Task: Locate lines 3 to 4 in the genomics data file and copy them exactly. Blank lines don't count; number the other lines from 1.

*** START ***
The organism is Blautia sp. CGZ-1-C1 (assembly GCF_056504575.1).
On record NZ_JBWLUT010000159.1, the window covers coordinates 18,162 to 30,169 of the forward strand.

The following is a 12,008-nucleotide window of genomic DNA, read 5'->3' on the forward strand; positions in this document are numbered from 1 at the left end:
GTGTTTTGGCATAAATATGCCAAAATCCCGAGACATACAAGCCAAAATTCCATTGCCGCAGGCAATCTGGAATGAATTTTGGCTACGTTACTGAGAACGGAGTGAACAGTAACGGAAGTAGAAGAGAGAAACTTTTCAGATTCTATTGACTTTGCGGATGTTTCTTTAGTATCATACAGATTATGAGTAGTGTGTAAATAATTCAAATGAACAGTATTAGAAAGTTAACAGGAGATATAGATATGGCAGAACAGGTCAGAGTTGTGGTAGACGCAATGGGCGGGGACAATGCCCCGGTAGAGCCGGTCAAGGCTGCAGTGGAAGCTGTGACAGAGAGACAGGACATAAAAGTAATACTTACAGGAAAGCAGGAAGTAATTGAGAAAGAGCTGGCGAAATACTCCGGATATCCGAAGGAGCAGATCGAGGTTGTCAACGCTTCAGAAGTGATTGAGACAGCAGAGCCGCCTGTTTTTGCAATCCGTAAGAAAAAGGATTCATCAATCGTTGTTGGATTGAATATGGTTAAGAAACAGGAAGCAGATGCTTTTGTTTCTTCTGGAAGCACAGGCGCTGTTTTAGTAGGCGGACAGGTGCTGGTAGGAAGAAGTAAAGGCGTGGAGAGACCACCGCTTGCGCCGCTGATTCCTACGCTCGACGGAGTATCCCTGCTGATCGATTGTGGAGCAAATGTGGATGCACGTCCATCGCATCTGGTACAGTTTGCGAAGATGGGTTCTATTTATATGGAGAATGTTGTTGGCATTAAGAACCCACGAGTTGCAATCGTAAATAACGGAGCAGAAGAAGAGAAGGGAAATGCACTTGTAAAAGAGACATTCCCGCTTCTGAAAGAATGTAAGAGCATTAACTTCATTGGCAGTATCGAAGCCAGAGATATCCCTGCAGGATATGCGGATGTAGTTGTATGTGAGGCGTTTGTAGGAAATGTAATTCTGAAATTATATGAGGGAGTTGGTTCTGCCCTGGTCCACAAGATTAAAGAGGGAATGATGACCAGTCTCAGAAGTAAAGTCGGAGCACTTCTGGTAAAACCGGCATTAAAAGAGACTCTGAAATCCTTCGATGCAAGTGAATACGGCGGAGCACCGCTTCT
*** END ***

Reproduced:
The following is a 12,008-nucleotide window of genomic DNA, read 5'->3' on the forward strand; positions in this document are numbered from 1 at the left end:
GTGTTTTGGCATAAATATGCCAAAATCCCGAGACATACAAGCCAAAATTCCATTGCCGCAGGCAATCTGGAATGAATTTTGGCTACGTTACTGAGAACGGAGTGAACAGTAACGGAAGTAGAAGAGAGAAACTTTTCAGATTCTATTGACTTTGCGGATGTTTCTTTAGTATCATACAGATTATGAGTAGTGTGTAAATAATTCAAATGAACAGTATTAGAAAGTTAACAGGAGATATAGATATGGCAGAACAGGTCAGAGTTGTGGTAGACGCAATGGGCGGGGACAATGCCCCGGTAGAGCCGGTCAAGGCTGCAGTGGAAGCTGTGACAGAGAGACAGGACATAAAAGTAATACTTACAGGAAAGCAGGAAGTAATTGAGAAAGAGCTGGCGAAATACTCCGGATATCCGAAGGAGCAGATCGAGGTTGTCAACGCTTCAGAAGTGATTGAGACAGCAGAGCCGCCTGTTTTTGCAATCCGTAAGAAAAAGGATTCATCAATCGTTGTTGGATTGAATATGGTTAAGAAACAGGAAGCAGATGCTTTTGTTTCTTCTGGAAGCACAGGCGCTGTTTTAGTAGGCGGACAGGTGCTGGTAGGAAGAAGTAAAGGCGTGGAGAGACCACCGCTTGCGCCGCTGATTCCTACGCTCGACGGAGTATCCCTGCTGATCGATTGTGGAGCAAATGTGGATGCACGTCCATCGCATCTGGTACAGTTTGCGAAGATGGGTTCTATTTATATGGAGAATGTTGTTGGCATTAAGAACCCACGAGTTGCAATCGTAAATAACGGAGCAGAAGAAGAGAAGGGAAATGCACTTGTAAAAGAGACATTCCCGCTTCTGAAAGAATGTAAGAGCATTAACTTCATTGGCAGTATCGAAGCCAGAGATATCCCTGCAGGATATGCGGATGTAGTTGTATGTGAGGCGTTTGTAGGAAATGTAATTCTGAAATTATATGAGGGAGTTGGTTCTGCCCTGGTCCACAAGATTAAAGAGGGAATGATGACCAGTCTCAGAAGTAAAGTCGGAGCACTTCTGGTAAAACCGGCATTAAAAGAGACTCTGAAATCCTTCGATGCAAGTGAATACGGCGGAGCACCGCTTCT